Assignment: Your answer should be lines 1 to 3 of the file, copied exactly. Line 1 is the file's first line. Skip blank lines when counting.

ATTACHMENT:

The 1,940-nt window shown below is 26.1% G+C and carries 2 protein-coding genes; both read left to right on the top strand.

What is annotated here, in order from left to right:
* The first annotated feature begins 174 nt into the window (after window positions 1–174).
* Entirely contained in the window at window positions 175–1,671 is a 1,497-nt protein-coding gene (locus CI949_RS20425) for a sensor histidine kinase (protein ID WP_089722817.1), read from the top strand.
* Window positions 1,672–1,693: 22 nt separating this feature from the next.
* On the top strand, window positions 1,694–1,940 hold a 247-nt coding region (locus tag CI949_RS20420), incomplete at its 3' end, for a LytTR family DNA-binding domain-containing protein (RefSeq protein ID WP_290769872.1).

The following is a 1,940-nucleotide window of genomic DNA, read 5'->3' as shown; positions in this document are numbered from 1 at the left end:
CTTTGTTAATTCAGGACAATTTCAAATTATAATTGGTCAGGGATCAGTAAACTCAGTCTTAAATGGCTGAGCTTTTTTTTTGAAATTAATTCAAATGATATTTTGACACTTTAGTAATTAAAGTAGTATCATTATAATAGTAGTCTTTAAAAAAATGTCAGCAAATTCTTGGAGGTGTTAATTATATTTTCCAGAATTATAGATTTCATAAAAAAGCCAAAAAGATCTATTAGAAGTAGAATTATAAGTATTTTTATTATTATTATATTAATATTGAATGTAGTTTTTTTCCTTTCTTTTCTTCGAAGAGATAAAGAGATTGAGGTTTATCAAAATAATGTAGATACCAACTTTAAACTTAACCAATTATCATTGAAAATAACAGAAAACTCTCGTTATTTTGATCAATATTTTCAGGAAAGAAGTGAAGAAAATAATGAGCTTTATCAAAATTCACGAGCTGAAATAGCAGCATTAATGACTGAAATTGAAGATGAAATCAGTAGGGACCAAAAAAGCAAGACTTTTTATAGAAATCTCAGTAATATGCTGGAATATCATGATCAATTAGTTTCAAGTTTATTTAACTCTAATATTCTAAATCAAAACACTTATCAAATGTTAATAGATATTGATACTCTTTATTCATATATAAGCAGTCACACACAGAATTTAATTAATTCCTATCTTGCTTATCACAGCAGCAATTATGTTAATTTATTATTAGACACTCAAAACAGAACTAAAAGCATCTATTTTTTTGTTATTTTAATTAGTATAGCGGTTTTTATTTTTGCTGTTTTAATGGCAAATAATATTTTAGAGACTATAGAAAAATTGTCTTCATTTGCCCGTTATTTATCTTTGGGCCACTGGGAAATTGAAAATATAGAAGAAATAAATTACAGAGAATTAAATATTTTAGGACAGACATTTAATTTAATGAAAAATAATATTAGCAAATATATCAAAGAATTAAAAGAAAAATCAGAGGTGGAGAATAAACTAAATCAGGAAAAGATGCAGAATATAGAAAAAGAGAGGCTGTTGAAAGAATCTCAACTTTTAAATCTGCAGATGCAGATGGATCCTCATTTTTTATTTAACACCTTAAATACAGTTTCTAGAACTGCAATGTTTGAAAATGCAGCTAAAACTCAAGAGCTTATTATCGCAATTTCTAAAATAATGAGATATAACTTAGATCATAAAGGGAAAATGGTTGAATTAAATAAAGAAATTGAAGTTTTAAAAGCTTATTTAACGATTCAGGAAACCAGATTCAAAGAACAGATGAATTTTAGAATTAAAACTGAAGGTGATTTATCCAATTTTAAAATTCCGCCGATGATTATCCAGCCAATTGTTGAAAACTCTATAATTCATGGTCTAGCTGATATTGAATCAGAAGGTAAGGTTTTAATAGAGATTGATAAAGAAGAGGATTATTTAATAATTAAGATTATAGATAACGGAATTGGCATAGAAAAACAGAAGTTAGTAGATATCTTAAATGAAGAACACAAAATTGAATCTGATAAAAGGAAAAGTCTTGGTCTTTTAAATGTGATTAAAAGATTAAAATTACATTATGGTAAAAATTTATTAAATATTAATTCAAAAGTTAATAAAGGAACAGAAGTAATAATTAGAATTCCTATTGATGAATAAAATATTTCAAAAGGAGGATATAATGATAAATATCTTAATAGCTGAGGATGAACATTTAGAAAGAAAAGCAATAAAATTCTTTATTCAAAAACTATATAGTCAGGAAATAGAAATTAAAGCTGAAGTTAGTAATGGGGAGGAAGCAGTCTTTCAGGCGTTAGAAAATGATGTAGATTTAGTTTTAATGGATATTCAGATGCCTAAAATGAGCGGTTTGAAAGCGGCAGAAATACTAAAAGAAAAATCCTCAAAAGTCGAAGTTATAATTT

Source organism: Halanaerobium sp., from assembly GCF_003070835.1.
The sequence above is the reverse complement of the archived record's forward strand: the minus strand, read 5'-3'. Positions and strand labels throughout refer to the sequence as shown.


The 1,940-nt window shown below is 26.1% G+C and carries 2 protein-coding genes; both read left to right on the top strand.

What is annotated here, in order from left to right:
* The first annotated feature begins 174 nt into the window (after window positions 1–174).